One way to implement persistence is to store the object somewhere in an external file or database and retrieve them at a later time. This is where serialization comes into play. Any non-persisted object exists as long as the Java Virtual Machine is running.

Serialized objects are nothing but objects converted into Streams and sent over to files or through network for storage and retrieval.

Implementing the Serializable interface

Any class must implement java.io.Serializable interface for the objects of that class to be serializable. The Serializable interface has no methods and only acts as a marker to identify the class considered for serialization. Only the fields of the object that has been serialized are preserved, methods or constructors are not preserved as part of the serialized stream. If any object act as a reference to another object, then that object’s fields are also serialized if that object’s class has been marked Serializable. In other word the object graph is serialized completely. The object graph includes the tree or structure of the field of the object and its sub objects.

The two main classes that help implementing Serializable interface are:

  • ObjectInputStream
  • ObjectOutputStream

Listing 1: A Sample Class to show serialization

import java.io.*;
public class RandomClass implements Serializable {
 // Generate a random value
 private static int r() {
 		return (int)(Math.random() * 10);
 }
 	private int data[];
 	// Constructor
public RandomClass() {
 		datafile = new int[r()];
 		for (int i=0; i<datafile.length; i++)
 		datafile[i]=r();
 }
 	public void printout() {
 System.out.println("This RandomClass has "+datafile.length+" random integers");
 for (int i=0; i<datafile.length; i++) {
 		System.out.print(datafile[i]+":");
 		System.out.println();
 	}
}

The above code is used to create a class that is serializable as it is marked by the serializable interface. The class produces a set of random integers when its instance is created.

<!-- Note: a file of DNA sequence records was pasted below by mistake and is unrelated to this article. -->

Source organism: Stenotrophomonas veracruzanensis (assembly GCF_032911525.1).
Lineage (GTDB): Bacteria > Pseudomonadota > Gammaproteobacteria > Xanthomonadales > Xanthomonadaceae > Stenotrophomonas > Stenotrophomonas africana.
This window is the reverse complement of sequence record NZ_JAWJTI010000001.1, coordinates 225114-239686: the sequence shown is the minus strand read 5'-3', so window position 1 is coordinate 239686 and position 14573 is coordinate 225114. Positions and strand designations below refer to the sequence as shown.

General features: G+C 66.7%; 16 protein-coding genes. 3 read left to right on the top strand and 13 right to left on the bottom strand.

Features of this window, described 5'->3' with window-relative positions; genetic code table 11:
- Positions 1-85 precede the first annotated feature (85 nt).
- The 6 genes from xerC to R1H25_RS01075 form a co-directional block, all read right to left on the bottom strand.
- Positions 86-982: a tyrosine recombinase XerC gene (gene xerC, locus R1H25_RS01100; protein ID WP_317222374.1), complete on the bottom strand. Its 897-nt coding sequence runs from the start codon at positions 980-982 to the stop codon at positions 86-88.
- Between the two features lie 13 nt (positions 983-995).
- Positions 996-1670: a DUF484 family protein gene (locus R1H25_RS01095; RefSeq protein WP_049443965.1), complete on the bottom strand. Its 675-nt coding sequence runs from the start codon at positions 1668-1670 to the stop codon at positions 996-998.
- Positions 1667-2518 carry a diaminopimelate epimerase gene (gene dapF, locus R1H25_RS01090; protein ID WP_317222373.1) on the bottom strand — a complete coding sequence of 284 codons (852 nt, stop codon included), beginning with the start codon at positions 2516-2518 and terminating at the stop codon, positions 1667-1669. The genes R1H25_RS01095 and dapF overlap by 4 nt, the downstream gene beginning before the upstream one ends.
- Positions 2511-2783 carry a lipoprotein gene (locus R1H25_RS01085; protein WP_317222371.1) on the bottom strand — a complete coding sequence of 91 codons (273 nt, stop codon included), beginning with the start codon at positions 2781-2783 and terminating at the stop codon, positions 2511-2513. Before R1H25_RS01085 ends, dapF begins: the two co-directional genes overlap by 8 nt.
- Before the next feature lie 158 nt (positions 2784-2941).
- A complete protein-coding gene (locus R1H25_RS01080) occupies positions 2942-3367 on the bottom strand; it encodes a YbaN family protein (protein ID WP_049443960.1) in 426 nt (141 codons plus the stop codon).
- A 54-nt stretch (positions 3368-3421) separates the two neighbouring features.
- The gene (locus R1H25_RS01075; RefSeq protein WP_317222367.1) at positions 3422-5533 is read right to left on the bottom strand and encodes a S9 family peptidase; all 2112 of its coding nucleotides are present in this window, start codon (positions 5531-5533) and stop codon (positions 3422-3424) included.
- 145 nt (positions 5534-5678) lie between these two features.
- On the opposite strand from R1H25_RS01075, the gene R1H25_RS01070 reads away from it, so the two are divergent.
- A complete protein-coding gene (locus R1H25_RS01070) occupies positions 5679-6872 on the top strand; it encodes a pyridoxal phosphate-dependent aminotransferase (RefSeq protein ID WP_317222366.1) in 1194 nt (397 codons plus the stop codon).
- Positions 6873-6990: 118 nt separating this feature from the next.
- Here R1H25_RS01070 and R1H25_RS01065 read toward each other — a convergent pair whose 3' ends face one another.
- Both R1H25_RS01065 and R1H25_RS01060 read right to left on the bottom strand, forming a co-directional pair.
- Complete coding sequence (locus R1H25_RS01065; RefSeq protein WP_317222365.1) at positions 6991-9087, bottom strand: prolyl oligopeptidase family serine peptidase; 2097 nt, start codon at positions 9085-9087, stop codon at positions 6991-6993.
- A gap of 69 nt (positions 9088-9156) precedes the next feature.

This code below shows the functionality of writing objects to a stream using the ObjectOutputStream class. The program has an array of integers but to serialize we don’t have to loop through its inner objects.

The serializable interface takes care of that automatically.

Listing 2: Sample showing serializing objects out

import java.io.*;
import java.util.*;
public class OutSerialize {
 	public static void main (String args[]) throws IOException {
 		RandomClass rc1 = new RandomClass();
 		RandomClass rc2 = new RandomClass();
//create a stream chain with object stream at the top. 
ObjectOutputStream out = new ObjectOutputStream(new FileOutputStream("objects.dat"));
 		Date now = new Date(System.currentTimeMillis());
//java.util.* was imported for the Date function. 
 		out.writeObject(now);
 		out.writeObject(rc1);
 		out.writeObject(rc2);
out.close();
 		System.out.println("I have written:");
System.out.println("A Date object: "+now); 
 		System.out.println("Two Group of randoms");
rc1.printout();
rc2.printout();
 }
}

This code below demonstrates the functionality of ObjectInputStream Class that reads Serialized data from an external file into the program. Note that the objects have been read in exactly the same order as it was when being written.

Listing 3: Reading serialized object or De-Serialization

import java.io.*;
import java.util.*;
public class InSerialize {